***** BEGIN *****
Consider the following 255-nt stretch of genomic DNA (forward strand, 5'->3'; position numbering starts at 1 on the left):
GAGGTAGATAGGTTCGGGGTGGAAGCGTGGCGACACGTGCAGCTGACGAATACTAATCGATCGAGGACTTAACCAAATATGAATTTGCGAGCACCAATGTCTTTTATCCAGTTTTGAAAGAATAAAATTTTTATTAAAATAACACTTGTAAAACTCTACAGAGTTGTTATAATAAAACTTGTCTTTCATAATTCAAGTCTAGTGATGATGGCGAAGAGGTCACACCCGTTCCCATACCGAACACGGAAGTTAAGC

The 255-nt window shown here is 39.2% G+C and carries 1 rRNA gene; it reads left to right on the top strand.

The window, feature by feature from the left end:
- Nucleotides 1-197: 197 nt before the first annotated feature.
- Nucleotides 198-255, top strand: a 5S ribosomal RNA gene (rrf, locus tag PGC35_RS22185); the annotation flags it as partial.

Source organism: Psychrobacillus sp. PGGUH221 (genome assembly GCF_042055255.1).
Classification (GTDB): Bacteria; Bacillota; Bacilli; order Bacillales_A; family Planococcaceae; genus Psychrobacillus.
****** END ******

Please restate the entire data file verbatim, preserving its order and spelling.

Consider the following 255-nt stretch of genomic DNA (forward strand, 5'->3'; position numbering starts at 1 on the left):
GAGGTAGATAGGTTCGGGGTGGAAGCGTGGCGACACGTGCAGCTGACGAATACTAATCGATCGAGGACTTAACCAAATATGAATTTGCGAGCACCAATGTCTTTTATCCAGTTTTGAAAGAATAAAATTTTTATTAAAATAACACTTGTAAAACTCTACAGAGTTGTTATAATAAAACTTGTCTTTCATAATTCAAGTCTAGTGATGATGGCGAAGAGGTCACACCCGTTCCCATACCGAACACGGAAGTTAAGC

The 255-nt window shown here is 39.2% G+C and carries 1 rRNA gene; it reads left to right on the top strand.

The window, feature by feature from the left end:
- Nucleotides 1-197: 197 nt before the first annotated feature.
- Nucleotides 198-255, top strand: a 5S ribosomal RNA gene (rrf, locus tag PGC35_RS22185); the annotation flags it as partial.

Source organism: Psychrobacillus sp. PGGUH221 (genome assembly GCF_042055255.1).
Classification (GTDB): Bacteria; Bacillota; Bacilli; order Bacillales_A; family Planococcaceae; genus Psychrobacillus.